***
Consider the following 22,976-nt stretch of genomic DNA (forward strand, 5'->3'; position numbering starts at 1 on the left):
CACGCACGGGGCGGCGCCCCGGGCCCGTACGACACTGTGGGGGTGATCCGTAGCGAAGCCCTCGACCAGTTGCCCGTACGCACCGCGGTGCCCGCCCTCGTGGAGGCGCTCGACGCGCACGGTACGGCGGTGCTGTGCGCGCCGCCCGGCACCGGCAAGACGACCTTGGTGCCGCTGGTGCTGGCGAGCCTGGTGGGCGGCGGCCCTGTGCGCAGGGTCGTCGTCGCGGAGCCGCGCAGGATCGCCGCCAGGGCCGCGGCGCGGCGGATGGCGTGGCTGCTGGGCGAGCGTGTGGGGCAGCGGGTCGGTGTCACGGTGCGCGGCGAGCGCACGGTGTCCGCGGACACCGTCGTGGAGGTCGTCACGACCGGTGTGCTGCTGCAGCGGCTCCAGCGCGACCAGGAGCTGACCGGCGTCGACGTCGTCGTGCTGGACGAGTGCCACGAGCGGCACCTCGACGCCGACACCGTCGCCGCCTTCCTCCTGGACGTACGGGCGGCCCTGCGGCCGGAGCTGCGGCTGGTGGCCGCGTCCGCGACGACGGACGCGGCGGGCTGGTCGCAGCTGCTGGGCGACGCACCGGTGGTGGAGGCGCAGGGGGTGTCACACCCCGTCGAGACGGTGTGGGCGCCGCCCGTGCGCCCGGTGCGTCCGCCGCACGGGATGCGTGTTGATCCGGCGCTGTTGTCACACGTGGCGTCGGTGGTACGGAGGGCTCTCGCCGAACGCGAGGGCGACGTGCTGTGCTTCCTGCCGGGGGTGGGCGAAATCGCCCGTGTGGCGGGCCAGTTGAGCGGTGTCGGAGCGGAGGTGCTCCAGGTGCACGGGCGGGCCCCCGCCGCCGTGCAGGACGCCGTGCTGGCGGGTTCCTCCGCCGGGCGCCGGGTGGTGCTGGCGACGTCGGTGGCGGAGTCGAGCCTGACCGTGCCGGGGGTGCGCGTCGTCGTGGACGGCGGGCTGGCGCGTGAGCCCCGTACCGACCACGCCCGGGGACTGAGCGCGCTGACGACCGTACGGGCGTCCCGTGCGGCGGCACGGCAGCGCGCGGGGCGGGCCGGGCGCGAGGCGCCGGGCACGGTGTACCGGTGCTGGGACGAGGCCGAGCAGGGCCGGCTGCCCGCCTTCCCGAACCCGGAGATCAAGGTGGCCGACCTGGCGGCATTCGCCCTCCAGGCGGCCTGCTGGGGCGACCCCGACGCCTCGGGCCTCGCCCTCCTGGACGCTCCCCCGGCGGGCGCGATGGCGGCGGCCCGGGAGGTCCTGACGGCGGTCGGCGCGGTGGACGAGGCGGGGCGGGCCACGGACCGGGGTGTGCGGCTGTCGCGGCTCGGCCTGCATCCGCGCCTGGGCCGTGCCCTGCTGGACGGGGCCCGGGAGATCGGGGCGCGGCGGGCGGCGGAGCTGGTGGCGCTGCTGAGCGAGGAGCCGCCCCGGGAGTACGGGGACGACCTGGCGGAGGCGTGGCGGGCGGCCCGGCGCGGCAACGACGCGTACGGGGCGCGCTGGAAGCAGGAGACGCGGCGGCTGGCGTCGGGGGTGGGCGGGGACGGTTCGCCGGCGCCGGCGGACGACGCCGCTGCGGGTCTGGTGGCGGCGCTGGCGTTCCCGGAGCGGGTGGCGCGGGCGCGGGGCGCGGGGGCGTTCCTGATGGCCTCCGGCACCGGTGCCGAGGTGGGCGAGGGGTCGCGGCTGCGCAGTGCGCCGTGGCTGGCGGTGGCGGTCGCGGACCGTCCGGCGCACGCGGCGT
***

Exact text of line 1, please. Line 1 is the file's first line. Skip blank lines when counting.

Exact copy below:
Consider the following 22,976-nt stretch of genomic DNA (forward strand, 5'->3'; position numbering starts at 1 on the left):